Alpha Exploration also failed to provide non-users with information on the processing of their telephone numbers, in violation of Article 14 GDPR. The Garante observed that simply including this information in the privacy policy was not sufficient to comply with Article 14 GDPR obligations, because the information notice is rarely viewed by persons who are not users of the service.

  • Failure to carry out a DPIA: the Garante found that Alpha Exploration violated Article 35 GDPR because it did not carry out a DPIA (Data Protection Impact Assessment) with regard to the profiling of users. Indeed, as provided by the Garante with resolution No. 467 of October 11, 2018,[1] profiling data subjects on the basis of, inter alia, their preferences, interests, or behavior requires a DPIA. The Garante also considered a DPIA necessary because the data processed could include the data of minors.
  • Failure to appoint a suitable EU representative: according to the Garante, Alpha Exploration violated Article 27(4) GDPR by failing to appoint a representative with the appropriate duties and powers. The information notice referred to a webpage, where the representative was defined as a “facilitator.” According to the Garante, the representative could not be understood as a mediator or facilitator (e., a subject who brings together two or more parties to facilitate the achievement of an objective, without being bound to any of them) because the representative must act on behalf of the controller in fulfilling the obligations arising from the GDPR. Furthermore, the privacy policy provided that data subjects should send every communication to both the representative and the data controller, thus depriving the designation of a representative in the European Union of any meaning.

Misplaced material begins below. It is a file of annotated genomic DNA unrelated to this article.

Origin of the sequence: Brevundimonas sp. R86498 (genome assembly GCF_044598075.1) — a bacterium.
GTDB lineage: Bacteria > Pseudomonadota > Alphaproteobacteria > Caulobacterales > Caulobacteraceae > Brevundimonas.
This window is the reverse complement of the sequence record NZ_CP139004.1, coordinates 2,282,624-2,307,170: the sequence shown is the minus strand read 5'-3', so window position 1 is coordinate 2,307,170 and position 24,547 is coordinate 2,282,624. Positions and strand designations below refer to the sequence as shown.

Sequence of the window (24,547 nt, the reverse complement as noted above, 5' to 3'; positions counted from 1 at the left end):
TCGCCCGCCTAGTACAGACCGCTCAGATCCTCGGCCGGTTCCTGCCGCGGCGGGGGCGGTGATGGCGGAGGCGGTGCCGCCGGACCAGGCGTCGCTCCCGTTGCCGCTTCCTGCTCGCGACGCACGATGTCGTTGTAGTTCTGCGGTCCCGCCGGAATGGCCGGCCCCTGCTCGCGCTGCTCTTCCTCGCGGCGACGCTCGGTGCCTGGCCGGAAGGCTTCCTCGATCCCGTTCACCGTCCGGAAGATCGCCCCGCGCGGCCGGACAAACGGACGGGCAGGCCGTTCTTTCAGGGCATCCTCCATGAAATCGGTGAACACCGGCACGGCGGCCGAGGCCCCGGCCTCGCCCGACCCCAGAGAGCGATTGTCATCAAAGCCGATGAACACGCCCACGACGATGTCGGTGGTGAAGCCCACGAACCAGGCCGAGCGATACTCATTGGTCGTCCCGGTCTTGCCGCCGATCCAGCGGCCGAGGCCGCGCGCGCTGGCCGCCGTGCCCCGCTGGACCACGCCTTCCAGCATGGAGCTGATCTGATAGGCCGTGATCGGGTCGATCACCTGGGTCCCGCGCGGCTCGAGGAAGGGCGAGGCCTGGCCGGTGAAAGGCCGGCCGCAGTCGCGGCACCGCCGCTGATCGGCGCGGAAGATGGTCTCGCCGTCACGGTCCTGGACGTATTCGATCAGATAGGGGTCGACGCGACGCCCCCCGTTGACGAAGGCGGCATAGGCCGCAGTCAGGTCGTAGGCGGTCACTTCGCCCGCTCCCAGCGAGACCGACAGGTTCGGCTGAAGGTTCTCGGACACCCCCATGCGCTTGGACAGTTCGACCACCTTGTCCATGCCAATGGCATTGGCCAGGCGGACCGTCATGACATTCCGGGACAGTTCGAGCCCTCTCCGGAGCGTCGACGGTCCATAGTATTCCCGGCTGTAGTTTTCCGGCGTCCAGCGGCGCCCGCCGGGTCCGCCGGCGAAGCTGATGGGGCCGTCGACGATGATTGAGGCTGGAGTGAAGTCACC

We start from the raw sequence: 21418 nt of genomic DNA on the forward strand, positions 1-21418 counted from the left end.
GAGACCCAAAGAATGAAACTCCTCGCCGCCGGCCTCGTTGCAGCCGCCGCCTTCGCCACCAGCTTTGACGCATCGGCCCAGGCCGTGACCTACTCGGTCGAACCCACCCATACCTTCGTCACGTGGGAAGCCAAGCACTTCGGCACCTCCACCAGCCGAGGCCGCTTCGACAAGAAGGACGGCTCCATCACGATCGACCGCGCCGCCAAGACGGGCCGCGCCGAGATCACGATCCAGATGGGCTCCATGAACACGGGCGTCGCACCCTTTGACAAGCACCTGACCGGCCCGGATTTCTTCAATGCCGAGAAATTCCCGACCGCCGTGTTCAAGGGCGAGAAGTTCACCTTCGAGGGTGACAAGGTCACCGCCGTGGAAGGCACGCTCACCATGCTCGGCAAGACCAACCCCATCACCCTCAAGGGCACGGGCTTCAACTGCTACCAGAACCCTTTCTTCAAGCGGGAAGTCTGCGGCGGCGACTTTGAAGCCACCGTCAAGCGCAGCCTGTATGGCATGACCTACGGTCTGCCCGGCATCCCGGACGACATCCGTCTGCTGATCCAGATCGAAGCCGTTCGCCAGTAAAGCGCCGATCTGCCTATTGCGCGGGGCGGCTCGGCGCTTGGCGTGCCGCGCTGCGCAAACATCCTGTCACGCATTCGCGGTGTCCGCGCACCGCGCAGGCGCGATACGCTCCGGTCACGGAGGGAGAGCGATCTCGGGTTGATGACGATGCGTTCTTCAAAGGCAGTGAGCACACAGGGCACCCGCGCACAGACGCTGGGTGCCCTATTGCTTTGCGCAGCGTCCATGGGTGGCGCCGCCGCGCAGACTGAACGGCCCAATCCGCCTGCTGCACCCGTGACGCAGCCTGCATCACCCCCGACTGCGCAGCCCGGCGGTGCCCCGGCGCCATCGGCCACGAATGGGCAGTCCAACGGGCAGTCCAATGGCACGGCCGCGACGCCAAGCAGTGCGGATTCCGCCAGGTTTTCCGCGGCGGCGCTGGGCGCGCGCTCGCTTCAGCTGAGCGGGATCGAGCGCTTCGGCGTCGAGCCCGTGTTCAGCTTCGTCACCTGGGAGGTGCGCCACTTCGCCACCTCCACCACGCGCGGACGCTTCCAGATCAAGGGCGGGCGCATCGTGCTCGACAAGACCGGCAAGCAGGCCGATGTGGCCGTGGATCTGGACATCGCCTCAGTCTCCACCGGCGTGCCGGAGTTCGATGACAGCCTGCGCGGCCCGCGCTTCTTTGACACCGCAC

The measures adopted by the Garante

Based on the above, the Garante ordered Alpha Exploration to:

  1. Stop any further processing carried out for direct marketing purposes—profiling aimed at showing users personalized content and suggestions—as it was based on unsuitable legal grounds.
  2. Pay an administrative fine of EUR 2 million;
  3. Increase the transparency of processing by supplementing the privacy notice and the terms of service and by including a link to a specific privacy notice in the invitation to join the community sent to non-users;
  4. Conduct a DPIA;
  5. Inform the Garante of the implemented measures within 30 days of receipt of the order.

This Clubhouse decision is yet more evidence that the Garante is paying a great deal of attention to multinational companies operating in Italy and providing innovative services (such as social-network and communication services). In addition, while the administrative fine is in line with recent trends, it is worth noting that the company has been required to implement corrective measures and to provide details on them within 30 days. As usual, the hardest part of being subject to an investigation and dealing with a decision from the Garante is not payment of the penalty, but the effort the company must put into implementing the required remedies in a short period of time.


[1] Providing the list of processing activities requiring a DPIA pursuant to Article 35(4) GDPR.